Pablo Ruiz is an Argentine pop singer who had his greatest success as a child star in the ’80s. He is not, shall we say, a person you’d imagine to be among the top influences of Australian psych-rockers Tame Impala. But a new YouTube video that’s making the rounds makes a case that Tame Impala ripped off Ruiz’s 1989 single “Oceano” for their Lonerism jam “Feels Like We Only Backwards,” which has essentially become their signature song. It seems like a coincidence, but Tame Impala will be in Argentina later this year, so maybe Ruiz can holler at them about it. Below, check out that video along with Kevin Parker’s first “FLWOGB” demo and some newly announced Tame Impala American tour dates.
for H&W to consider
sharing for last one.
If you've never spent time on the Secret app, you should know it's pretty addictive. It's where people anonymously post thoughts they'd never admit out loud—from the serious to the hilarious. And you often find yourself nodding along because you feel that way, too. That's especially true when you read the ones that would only come up in the 21st century ... thoughts about the iPhone, Facebook, YouTube, texting, and more. The following 22 examples are waiting for you.
File that under texting problems.
Time for a digital detox?
Sounds like a sign you're addicted to Netflix.
Try this battery fix ASAP.
At least it's not as bad as this Tinder date.
Ugh, and that your summer wasn't memorable unless it involved all of this.
We take Missed Connections seriously around here, and that's just cruel.
Probably talking about the Kim Kardashian game, aren't you?
But at least you can always hide them without them ever knowing?
Yeah, we've done that.
No more rEaLlY cOoL AIM names.
OK, that's actually a genius tech hack.
That wouldn't be a bad idea.
At least it wasn't a person with a tiger.
De-friending happens when you're one of these annoying people on Facebook.
As long as it's not like Entourage.
File under: Tinder problems.
And you all know the types of employees at every startup.
Poor Windows users.
Women of tech, let's make ourselves heard!
But are you wearing space shoes?
More stories from PopSugar Tech:
How To Explore The World Through Instagram8 Photography Tips From Instagram Superstars3 Pet-Friendly Gadgets To Keep Furry Friends HealthyHow To Get HBO Without A Cable Subscription20 Solutions To The Most Obnoxious Tech Problems
Lead image by Henry Burrows
I'm into this song
Grimes’ “Go,” the Blood Diamonds collab that the two of them apparently wrote for Rihanna, may have started more fights than any other song this summer, at least until Taylor Swift’s “Shake It Off” came along. It’s a truly epic bit of pop weirdness, and now it has a video to match. Grimes and her brother Mac Boucher directed the video together, working under the name Roco-Prime, and their video is a dizzy pileup of images: Black lights! Iron masks! Billowing silks! Big-ass swords! Intense Vapo-Rub dance moves! Sand dunes! Hair flips! It’s a whole lot to process, but my first reaction is that it’s fucking awesome.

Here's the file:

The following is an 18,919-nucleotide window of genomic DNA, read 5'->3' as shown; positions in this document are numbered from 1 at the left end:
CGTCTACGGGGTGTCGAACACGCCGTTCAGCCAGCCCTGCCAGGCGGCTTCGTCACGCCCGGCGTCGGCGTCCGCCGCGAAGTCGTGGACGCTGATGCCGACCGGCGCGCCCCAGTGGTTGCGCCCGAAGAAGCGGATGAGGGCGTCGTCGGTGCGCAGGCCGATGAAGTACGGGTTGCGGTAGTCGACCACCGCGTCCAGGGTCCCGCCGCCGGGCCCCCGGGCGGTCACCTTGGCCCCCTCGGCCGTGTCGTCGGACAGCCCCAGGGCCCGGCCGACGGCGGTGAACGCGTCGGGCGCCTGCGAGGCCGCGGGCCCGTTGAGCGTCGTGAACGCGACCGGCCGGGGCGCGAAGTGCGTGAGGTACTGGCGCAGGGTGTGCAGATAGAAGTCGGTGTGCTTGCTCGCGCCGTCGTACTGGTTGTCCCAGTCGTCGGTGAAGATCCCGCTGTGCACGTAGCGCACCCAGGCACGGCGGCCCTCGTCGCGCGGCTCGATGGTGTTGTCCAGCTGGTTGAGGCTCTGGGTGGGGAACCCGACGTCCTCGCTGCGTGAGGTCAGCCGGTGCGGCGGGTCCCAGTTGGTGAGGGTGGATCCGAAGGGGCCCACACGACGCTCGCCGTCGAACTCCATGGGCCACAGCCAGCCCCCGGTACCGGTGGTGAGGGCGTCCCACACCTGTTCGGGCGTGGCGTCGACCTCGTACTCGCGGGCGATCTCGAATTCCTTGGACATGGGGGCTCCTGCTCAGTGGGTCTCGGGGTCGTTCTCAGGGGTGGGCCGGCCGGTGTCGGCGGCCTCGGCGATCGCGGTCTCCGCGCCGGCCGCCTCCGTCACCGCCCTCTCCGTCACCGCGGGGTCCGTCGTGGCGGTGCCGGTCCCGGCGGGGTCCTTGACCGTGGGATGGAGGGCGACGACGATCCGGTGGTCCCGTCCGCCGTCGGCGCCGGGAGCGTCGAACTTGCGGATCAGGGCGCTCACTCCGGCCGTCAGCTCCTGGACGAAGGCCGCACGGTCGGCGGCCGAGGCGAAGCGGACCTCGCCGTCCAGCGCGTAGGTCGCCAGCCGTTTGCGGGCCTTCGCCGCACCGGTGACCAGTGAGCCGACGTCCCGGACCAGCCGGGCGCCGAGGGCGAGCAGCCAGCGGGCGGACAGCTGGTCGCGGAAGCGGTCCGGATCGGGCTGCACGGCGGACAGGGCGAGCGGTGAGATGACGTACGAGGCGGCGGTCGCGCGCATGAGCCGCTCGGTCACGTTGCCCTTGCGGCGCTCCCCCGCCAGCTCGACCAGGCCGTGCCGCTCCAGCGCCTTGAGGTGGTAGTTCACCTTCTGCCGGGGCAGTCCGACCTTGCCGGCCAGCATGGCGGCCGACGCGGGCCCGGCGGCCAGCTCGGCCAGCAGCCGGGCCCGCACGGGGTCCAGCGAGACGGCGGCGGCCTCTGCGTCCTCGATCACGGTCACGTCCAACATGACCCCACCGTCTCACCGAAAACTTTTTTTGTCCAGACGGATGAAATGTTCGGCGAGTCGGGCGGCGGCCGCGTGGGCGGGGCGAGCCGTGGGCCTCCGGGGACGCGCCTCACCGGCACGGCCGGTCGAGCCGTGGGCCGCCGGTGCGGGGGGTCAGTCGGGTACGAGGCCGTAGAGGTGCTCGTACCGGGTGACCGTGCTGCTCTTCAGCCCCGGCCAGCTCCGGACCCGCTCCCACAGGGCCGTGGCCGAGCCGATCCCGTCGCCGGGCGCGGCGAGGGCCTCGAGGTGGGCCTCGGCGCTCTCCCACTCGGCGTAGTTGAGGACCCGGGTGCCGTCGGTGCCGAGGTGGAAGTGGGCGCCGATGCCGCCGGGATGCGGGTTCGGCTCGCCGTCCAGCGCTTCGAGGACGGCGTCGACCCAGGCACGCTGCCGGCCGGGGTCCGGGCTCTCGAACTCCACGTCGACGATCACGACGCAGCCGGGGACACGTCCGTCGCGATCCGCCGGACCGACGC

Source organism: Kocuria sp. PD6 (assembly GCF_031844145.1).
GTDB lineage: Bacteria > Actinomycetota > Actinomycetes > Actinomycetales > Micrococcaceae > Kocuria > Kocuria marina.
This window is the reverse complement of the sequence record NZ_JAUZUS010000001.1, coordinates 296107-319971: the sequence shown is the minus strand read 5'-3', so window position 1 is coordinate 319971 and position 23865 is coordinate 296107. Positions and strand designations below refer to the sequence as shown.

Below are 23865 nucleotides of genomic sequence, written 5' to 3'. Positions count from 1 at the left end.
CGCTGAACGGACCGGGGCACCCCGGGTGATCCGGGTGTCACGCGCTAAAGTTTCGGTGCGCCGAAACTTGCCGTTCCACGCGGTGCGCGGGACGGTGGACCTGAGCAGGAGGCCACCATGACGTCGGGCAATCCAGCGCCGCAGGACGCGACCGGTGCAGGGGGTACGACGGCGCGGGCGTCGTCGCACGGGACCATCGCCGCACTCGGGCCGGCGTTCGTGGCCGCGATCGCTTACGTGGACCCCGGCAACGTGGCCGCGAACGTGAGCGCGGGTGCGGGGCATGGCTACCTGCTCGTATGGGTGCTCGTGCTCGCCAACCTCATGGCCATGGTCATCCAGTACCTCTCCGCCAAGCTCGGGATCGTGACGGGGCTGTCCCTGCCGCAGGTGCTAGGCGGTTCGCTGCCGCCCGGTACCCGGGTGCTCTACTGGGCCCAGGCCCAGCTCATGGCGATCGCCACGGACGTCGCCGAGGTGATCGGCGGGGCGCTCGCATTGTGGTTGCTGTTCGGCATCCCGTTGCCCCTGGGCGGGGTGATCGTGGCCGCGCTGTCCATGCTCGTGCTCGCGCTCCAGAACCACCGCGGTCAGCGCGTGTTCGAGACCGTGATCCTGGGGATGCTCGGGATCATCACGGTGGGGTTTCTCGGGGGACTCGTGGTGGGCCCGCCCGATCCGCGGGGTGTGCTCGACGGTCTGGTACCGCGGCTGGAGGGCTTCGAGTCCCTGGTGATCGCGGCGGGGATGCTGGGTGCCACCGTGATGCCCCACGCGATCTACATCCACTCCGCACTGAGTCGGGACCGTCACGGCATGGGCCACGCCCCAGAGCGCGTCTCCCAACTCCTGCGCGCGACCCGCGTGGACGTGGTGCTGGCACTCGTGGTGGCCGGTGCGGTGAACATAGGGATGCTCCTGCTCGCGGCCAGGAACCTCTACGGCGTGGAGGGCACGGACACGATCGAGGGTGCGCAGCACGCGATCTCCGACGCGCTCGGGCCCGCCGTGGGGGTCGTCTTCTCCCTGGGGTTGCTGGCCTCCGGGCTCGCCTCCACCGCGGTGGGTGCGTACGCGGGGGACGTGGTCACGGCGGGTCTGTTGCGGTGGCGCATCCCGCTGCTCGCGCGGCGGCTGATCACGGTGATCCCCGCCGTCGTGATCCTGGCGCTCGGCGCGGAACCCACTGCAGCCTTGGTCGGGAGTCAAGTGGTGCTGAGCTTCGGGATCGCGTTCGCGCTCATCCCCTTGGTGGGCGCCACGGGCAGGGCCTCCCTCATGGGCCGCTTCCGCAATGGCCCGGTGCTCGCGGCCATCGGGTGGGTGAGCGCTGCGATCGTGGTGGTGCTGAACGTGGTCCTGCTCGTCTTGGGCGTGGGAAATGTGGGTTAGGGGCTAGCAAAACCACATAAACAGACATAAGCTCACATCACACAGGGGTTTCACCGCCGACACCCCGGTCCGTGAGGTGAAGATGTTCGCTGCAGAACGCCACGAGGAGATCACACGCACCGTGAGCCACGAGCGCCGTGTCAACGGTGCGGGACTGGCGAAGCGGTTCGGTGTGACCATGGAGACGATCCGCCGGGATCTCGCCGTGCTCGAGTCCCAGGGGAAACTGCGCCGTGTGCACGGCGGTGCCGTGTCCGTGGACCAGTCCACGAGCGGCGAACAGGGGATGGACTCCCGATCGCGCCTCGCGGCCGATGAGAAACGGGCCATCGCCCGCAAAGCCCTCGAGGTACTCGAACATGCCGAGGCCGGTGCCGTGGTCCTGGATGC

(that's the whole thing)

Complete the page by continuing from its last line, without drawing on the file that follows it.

I read the title of this several times
I want to go see some of these.
Warriorssssss…don’t miss your trainnnnn Ever catch your friends complaining about how the subways have no character anymore? First of all, remind them that riders are now just as terrified of picking up bedbugs as they were of being mugged back in the day, which has to count for something. Second, direct them to BAM’s “Retro Metro” film series starting in late September, which will trace the history of the subway system in film, from the 30s to the 90s. Opening the series? The Warriors! According to a press release, “Retro Metro” will run from September 26 until October 5, with one or two old movies that spend some screen time on the old subway running each day at BAM. The films stretch back as far as 1928 with Speedy (October 3), a movie about a horse-drawn carriage driver trying to save the city’s embattled horse drawn carriage from the encroaching threat of mass transit (that’ll… Read More
"Let’s say that I am, through my actions, doomed, and that I will go to hell. Even if I am going to hell, that still doesn’t mean the Earth is 6,000 years old. The facts just don’t reconcile.”
I sure wouldn’t cross him.
It was a battle that raged for nearly a half-hour. A 56-year-old Indian woman — armed with only farm tools — is now recovering in hospital after killing a leopard that attacked her.
Man, librarians are the best. You should definitely let them pick your books. via Facebook So you’re finished with you’re summer reading, and you’re not sure where you want to go next. After all, there are so many books! Fortunately, the Brooklyn Public Library is here to save you from your own poor decisions with a new service called Bklyn BookMatch, in which they make you a personalized reading list. If there was ever a reason to pay back your massive late fees, this is it. Bklyn BookMatch works pretty simply. You just head over to the online form the library has set up, and let them know things like if you’re looking for very specific recommendations or who you enjoy reading in general, if you want YA, children’s or adult books and your age. Even better, you can tell the library what you don’t want to read, so you can just get… Read More